What Happened to Malcolm X’s Father? How Did He Die?

National Geographic’s period drama series ‘Genius: MLK/X’ opens a window into the childhood of Malcolm Little, who is globally renowned as Malcolm X. In the show, Malcolm’s father Earl Little is a Baptist minister/speaker who propagates black nationalism to fight and resist the racism and discrimination his community faces. His activities unsettle a group of white people, who threaten him by putting fire on his house. Earl dies ambiguously not long after the incident. In reality, several speculations and theories revolve around his death, which affected Malcolm throughout his life according to his biographers!

Earl Little’s Death

Malcolm X’s father Earl Little died in the second week of September 1931, when the former was just six years old. At the time, the Little family resided in Lansing, the capital of the state of Michigan. One evening, Earl left his home for the northern part of the region to collect “chicken money” from families who purchased poultry from him. He was later found as the victim of a streetcar accident. “The man [Earl] had been cut in two… the accident was quite violent,” the widow of police officer Lawrence G. Baril, who was summoned to the site, recalled, as per Manning Marable’s ‘Malcolm X: A Life of Reinvention.’

The police theorized that “Earl had somehow slipped and fallen while boarding a moving streetcar at night. Perhaps he’d lost his footing and was pulled under the streetcar’s rear wheels, they speculated,” as per Manning’s book. Even though his left arm was crushed and his left leg nearly got severed from his torso, Earl was alive at that point. He was taken to a hospital but eventually died. The coroner at the place ruled his death as accidental as well. However, there were several who believed that Earl was killed, including Louise, Malcolm’s mother.

Accident or Murder?

Louise believed that Earl was murdered, just like several black people who lived in Lansing at the time. “Louise harbored no doubts that her husband had been murdered, possibly by the Black Legion,” Manning’s book reads. The Black Legion was a white supremacist group that was active in the Midwest during the Great Depression of the 1930s. The organization originated from the Ku Klux Klan but the members of the group were differentiated by their black robes and anti-Catholicism. As per Kofi Natambu’s ‘The Life and Work of Malcolm X,’ Earl accused the Black Legion of burning their family home in 1929 as the series depicts.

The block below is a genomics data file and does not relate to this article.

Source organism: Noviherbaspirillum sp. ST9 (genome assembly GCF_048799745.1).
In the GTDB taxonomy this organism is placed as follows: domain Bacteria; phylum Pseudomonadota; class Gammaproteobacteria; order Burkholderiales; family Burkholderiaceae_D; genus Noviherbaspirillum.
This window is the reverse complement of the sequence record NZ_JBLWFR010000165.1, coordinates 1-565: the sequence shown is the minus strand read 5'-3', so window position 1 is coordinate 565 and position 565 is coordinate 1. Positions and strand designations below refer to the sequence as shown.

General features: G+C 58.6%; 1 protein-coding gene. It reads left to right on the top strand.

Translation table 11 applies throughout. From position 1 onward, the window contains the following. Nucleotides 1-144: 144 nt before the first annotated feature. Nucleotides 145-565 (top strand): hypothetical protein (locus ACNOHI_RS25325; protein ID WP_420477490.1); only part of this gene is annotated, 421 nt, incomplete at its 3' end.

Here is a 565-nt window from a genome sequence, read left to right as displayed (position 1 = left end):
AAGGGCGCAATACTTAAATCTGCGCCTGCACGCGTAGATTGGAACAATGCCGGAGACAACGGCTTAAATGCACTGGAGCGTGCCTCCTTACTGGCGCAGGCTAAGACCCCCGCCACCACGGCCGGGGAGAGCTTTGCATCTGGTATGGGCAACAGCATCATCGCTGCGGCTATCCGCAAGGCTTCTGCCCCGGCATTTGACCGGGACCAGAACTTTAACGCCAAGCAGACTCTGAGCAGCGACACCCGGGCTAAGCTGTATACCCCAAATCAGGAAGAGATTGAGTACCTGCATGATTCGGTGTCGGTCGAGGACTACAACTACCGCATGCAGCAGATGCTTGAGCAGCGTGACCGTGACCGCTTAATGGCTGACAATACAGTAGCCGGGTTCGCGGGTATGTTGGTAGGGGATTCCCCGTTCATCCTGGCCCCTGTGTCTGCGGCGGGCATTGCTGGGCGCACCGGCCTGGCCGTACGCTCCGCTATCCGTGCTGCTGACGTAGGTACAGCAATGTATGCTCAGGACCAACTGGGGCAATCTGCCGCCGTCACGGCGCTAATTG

Image Credit: Find a Grave

There were several reasons behind the suspicion that Earl was murdered. First of all, Earl left home for North Lansing but he was found at the intersection of Detroit Street and East Michigan Avenue, which was near the town’s boundary line, where only a few black people lived. “The odd location of the body suggests the possibility that Earl was struck by a car or perhaps bludgeoned in one location, and then moved under a streetcar at another site, making it appear to have been a terrible accident,” Manning’s work reads. The author observed that the possible murder “may have served the same purpose that lynchings did in the South — to terrorize local blacks and to suppress their acts of resistance.”

Malcolm’s older brother Philbert recollected a similar theory. He was told that “somebody had hit my father from behind with a car and knocked him under the streetcar. Then I learned later that somebody had shoved him under that car,” as per Malcolm X: A Life of Reinvention.’ A forensic reconstruction of Earl’s death made it clear that what Philbert learned was possible. The rumors affected Malcolm severely. “In 1963, while visiting Michigan State University, he described Earl’s death as accidental, yet the following year cast his father as a martyr for black liberation,” Manning added in his work.

During his lifetime, Earl was reportedly targeted by white supremacists. Malcolm’s renowned work ‘The Autobiography of Malcolm X’ even opens with a recollection of such an incident. “When my mother was pregnant with me, she told me later, a party of hooded Ku Klux Klan riders galloped up to our home in Omaha, Nebraska, one night,” reads the opening lines of the autobiography. “The Klansmen shouted threats and warnings at her that we had better get out of town because ‘the good Christian white people’ were not going to stand for my father’s ‘spreading trouble’ among the ‘good’ Negroes of Omaha with the ‘back to Africa’ preachings of Marcus Garvey,” the book further reads.

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